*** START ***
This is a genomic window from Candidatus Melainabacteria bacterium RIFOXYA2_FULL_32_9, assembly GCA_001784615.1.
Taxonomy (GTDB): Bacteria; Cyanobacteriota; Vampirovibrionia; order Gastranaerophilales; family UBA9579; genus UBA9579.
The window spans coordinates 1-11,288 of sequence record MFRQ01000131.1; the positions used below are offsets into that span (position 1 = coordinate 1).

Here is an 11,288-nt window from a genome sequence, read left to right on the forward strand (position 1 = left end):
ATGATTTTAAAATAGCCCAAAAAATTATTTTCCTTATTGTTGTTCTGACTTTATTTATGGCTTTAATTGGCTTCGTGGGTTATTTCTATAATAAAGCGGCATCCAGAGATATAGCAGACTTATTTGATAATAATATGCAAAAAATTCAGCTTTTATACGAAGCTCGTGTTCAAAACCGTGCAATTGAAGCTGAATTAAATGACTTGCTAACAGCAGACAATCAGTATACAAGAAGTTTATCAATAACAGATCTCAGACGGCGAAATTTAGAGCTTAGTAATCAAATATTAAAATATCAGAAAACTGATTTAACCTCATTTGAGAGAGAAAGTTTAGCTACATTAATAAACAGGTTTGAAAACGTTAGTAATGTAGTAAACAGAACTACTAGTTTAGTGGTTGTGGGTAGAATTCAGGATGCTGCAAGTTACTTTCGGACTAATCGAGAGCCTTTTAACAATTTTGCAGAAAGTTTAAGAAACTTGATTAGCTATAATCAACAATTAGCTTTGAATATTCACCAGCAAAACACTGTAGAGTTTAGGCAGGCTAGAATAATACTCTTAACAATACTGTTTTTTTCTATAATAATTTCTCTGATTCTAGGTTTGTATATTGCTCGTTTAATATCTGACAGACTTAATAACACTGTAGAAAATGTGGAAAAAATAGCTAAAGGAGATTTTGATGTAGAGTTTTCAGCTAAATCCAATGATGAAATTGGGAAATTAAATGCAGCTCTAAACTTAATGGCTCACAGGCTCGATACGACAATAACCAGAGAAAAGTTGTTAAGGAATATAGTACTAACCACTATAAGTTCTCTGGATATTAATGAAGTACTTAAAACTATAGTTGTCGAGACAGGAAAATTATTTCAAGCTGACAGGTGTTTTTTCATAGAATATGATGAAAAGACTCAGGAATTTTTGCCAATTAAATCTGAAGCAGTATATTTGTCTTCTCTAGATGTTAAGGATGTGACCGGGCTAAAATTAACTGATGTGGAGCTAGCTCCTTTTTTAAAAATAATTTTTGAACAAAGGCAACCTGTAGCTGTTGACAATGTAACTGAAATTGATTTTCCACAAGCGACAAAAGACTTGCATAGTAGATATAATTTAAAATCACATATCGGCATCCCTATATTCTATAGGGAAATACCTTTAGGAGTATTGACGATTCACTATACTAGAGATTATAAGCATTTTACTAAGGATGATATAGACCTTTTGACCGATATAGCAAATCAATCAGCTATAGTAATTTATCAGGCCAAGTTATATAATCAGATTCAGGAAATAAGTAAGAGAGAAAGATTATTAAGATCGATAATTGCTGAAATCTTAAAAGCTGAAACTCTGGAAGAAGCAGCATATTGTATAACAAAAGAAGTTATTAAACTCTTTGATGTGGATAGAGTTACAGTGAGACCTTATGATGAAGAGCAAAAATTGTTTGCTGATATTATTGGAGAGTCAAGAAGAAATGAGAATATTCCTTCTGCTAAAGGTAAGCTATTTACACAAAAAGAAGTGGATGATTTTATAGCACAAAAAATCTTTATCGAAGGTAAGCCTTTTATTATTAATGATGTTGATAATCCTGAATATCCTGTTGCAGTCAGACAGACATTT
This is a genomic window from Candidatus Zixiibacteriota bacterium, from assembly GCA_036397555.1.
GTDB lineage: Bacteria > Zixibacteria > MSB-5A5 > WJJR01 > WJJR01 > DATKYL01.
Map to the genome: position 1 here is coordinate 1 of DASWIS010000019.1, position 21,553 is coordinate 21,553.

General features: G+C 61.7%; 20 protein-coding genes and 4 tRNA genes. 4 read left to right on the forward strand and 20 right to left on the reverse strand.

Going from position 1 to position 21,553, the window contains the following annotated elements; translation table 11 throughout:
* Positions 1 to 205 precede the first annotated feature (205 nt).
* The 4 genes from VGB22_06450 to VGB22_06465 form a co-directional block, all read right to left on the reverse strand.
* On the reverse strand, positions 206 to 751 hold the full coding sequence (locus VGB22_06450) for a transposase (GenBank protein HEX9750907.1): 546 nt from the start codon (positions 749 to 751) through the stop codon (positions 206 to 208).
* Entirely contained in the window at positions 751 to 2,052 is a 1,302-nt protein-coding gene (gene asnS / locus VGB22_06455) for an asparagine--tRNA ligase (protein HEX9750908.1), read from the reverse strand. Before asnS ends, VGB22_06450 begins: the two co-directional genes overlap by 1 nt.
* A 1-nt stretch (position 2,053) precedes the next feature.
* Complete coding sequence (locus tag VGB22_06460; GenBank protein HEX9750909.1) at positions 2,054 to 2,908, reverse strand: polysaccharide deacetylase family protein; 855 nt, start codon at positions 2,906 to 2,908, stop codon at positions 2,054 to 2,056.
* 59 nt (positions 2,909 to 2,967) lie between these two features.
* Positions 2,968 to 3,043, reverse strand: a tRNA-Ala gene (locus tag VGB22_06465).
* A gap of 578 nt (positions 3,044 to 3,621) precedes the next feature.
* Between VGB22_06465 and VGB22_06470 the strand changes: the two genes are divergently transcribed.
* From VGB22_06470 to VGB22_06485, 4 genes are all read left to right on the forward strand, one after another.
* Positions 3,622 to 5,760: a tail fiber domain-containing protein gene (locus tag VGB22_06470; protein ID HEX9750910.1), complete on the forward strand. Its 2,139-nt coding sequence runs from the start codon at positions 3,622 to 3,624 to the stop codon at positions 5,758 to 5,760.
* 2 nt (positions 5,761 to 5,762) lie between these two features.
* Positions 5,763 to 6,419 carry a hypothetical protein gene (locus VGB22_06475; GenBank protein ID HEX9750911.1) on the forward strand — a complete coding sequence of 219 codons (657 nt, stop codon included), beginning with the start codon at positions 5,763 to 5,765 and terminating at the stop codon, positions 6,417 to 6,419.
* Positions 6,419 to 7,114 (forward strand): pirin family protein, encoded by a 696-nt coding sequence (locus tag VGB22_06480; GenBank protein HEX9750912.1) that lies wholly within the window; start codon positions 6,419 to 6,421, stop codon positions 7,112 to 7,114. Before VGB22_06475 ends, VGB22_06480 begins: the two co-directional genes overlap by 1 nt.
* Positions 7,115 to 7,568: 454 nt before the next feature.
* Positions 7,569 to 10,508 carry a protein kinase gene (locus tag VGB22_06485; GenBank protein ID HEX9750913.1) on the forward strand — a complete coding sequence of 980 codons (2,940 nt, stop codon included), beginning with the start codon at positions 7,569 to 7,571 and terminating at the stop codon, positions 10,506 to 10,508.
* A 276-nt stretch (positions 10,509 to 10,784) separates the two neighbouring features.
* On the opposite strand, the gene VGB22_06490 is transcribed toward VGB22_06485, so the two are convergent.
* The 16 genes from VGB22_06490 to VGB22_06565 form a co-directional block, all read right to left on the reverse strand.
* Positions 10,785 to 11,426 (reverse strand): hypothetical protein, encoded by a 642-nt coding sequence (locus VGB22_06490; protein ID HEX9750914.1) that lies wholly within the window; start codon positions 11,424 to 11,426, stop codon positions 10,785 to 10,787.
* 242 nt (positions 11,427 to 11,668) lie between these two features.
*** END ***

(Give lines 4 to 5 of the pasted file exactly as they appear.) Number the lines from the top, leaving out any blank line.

Here is an 11,288-nt window from a genome sequence, read left to right on the forward strand (position 1 = left end):
ATGATTTTAAAATAGCCCAAAAAATTATTTTCCTTATTGTTGTTCTGACTTTATTTATGGCTTTAATTGGCTTCGTGGGTTATTTCTATAATAAAGCGGCATCCAGAGATATAGCAGACTTATTTGATAATAATATGCAAAAAATTCAGCTTTTATACGAAGCTCGTGTTCAAAACCGTGCAATTGAAGCTGAATTAAATGACTTGCTAACAGCAGACAATCAGTATACAAGAAGTTTATCAATAACAGATCTCAGACGGCGAAATTTAGAGCTTAGTAATCAAATATTAAAATATCAGAAAACTGATTTAACCTCATTTGAGAGAGAAAGTTTAGCTACATTAATAAACAGGTTTGAAAACGTTAGTAATGTAGTAAACAGAACTACTAGTTTAGTGGTTGTGGGTAGAATTCAGGATGCTGCAAGTTACTTTCGGACTAATCGAGAGCCTTTTAACAATTTTGCAGAAAGTTTAAGAAACTTGATTAGCTATAATCAACAATTAGCTTTGAATATTCACCAGCAAAACACTGTAGAGTTTAGGCAGGCTAGAATAATACTCTTAACAATACTGTTTTTTTCTATAATAATTTCTCTGATTCTAGGTTTGTATATTGCTCGTTTAATATCTGACAGACTTAATAACACTGTAGAAAATGTGGAAAAAATAGCTAAAGGAGATTTTGATGTAGAGTTTTCAGCTAAATCCAATGATGAAATTGGGAAATTAAATGCAGCTCTAAACTTAATGGCTCACAGGCTCGATACGACAATAACCAGAGAAAAGTTGTTAAGGAATATAGTACTAACCACTATAAGTTCTCTGGATATTAATGAAGTACTTAAAACTATAGTTGTCGAGACAGGAAAATTATTTCAAGCTGACAGGTGTTTTTTCATAGAATATGATGAAAAGACTCAGGAATTTTTGCCAATTAAATCTGAAGCAGTATATTTGTCTTCTCTAGATGTTAAGGATGTGACCGGGCTAAAATTAACTGATGTGGAGCTAGCTCCTTTTTTAAAAATAATTTTTGAACAAAGGCAACCTGTAGCTGTTGACAATGTAACTGAAATTGATTTTCCACAAGCGACAAAAGACTTGCATAGTAGATATAATTTAAAATCACATATCGGCATCCCTATATTCTATAGGGAAATACCTTTAGGAGTATTGACGATTCACTATACTAGAGATTATAAGCATTTTACTAAGGATGATATAGACCTTTTGACCGATATAGCAAATCAATCAGCTATAGTAATTTATCAGGCCAAGTTATATAATCAGATTCAGGAAATAAGTAAGAGAGAAAGATTATTAAGATCGATAATTGCTGAAATCTTAAAAGCTGAAACTCTGGAAGAAGCAGCATATTGTATAACAAAAGAAGTTATTAAACTCTTTGATGTGGATAGAGTTACAGTGAGACCTTATGATGAAGAGCAAAAATTGTTTGCTGATATTATTGGAGAGTCAAGAAGAAATGAGAATATTCCTTCTGCTAAAGGTAAGCTATTTACACAAAAAGAAGTGGATGATTTTATAGCACAAAAAATCTTTATCGAAGGTAAGCCTTTTATTATTAATGATGTTGATAATCCTGAATATCCTGTTGCAGTCAGACAGACATTT